From Keeping Children Safe in Education 2018 schools will be required to complete a risk assessment for each volunteers to decide whether they need to do an enhanced DBS check or not. Remember, even if it is decided an enhanced DBS is to be requested, if the volunteer is not in regulated activity, then you’re not legally allowed to do a barred list check.

S128 Checks in Academies, Free Schools and Independent Schools

The s128 checks that people have not been prohibited from the management of a school. In the past, the guidance simply said that this applied to people in management positions. Keeping Children Safe in Education 2018 now specifies what that means: governors/trustees, headteachers, members of the Senior Leadership Team and departmental heads. If someone has been prohibited from the management of schools, then this will appear on their DBS certificate.

Alternative Provisions

Schools are responsible for the safeguarding of their pupils when they’re placed in an alternative provision. The new guidance says that schools should obtain a written statement from the provider that they have completed all the vetting and barring checks that are necessary on their staff.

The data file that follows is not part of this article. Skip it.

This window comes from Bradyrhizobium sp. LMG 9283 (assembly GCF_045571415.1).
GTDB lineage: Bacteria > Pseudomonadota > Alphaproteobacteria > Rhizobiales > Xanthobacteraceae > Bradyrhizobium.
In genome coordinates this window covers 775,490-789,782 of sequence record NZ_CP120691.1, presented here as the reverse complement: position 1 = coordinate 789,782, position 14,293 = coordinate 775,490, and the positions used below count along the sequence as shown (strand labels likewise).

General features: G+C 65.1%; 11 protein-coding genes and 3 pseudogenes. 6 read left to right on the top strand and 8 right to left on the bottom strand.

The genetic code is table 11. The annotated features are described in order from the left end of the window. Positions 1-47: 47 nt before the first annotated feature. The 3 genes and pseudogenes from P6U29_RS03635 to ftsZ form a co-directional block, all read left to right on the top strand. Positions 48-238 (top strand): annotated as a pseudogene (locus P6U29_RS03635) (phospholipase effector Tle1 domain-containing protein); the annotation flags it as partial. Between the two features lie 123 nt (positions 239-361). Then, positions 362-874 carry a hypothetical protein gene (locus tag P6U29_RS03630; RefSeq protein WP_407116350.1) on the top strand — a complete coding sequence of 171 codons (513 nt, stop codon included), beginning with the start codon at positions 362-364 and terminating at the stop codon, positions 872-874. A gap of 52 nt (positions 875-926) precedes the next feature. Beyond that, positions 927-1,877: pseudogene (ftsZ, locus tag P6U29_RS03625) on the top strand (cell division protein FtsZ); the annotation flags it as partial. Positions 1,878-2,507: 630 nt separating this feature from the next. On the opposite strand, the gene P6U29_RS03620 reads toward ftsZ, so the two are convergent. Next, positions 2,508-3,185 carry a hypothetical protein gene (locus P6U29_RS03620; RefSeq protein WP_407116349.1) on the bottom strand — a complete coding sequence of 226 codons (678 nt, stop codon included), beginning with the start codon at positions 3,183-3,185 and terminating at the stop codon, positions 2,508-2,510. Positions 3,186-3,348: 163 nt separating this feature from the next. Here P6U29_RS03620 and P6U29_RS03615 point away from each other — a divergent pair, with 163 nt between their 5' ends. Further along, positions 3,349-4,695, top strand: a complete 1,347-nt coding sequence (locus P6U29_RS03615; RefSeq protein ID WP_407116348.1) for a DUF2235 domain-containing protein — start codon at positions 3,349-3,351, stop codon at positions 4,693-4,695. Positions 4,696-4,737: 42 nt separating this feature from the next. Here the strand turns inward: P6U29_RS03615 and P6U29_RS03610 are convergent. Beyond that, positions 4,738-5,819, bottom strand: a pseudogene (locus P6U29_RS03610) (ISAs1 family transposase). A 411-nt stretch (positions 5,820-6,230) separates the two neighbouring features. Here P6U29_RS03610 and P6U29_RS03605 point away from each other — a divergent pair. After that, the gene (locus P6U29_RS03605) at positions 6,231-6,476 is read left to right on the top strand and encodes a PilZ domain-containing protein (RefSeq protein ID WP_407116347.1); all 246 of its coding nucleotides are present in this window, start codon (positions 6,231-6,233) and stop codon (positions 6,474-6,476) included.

Proprietor-led Schools and DSLs

In proprietor-led schools, which are often owned by one or two people, and without governors, this latest guidance makes it statutory to ensure that the person who is the Designated Safeguarding Lead is a ‘suitable person’. This means that they are sufficiently independent from the family running the school to be able to deal with things that occur.

It is suggested that in the written confirmation of the person’s appointment as DSL, that they will be required to talk to the Local Authority Designated Officer about any issue where they are concerned, particularly, but not solely, where there may be allegations against a member of the owner or their family. This enables there to a separation between the family running the school and the DSL. Consideration should also be given as the whether they should have access to an education lawyer or to another external company who the DSL can ask for advice.

Home-stays (Exchange Visits)

If children are staying with parents from overseas as part of an exchange, the guidance is now very clear, they do need to have an enhanced DBS check. The DBS service will process these checks without payment because those parents are volunteers. If there are other people in the family aged over 16, then the school can decide whether they will do an enhanced DBS check for those 16 and 17 year olds who live in the house.

Peer on Peer Abuse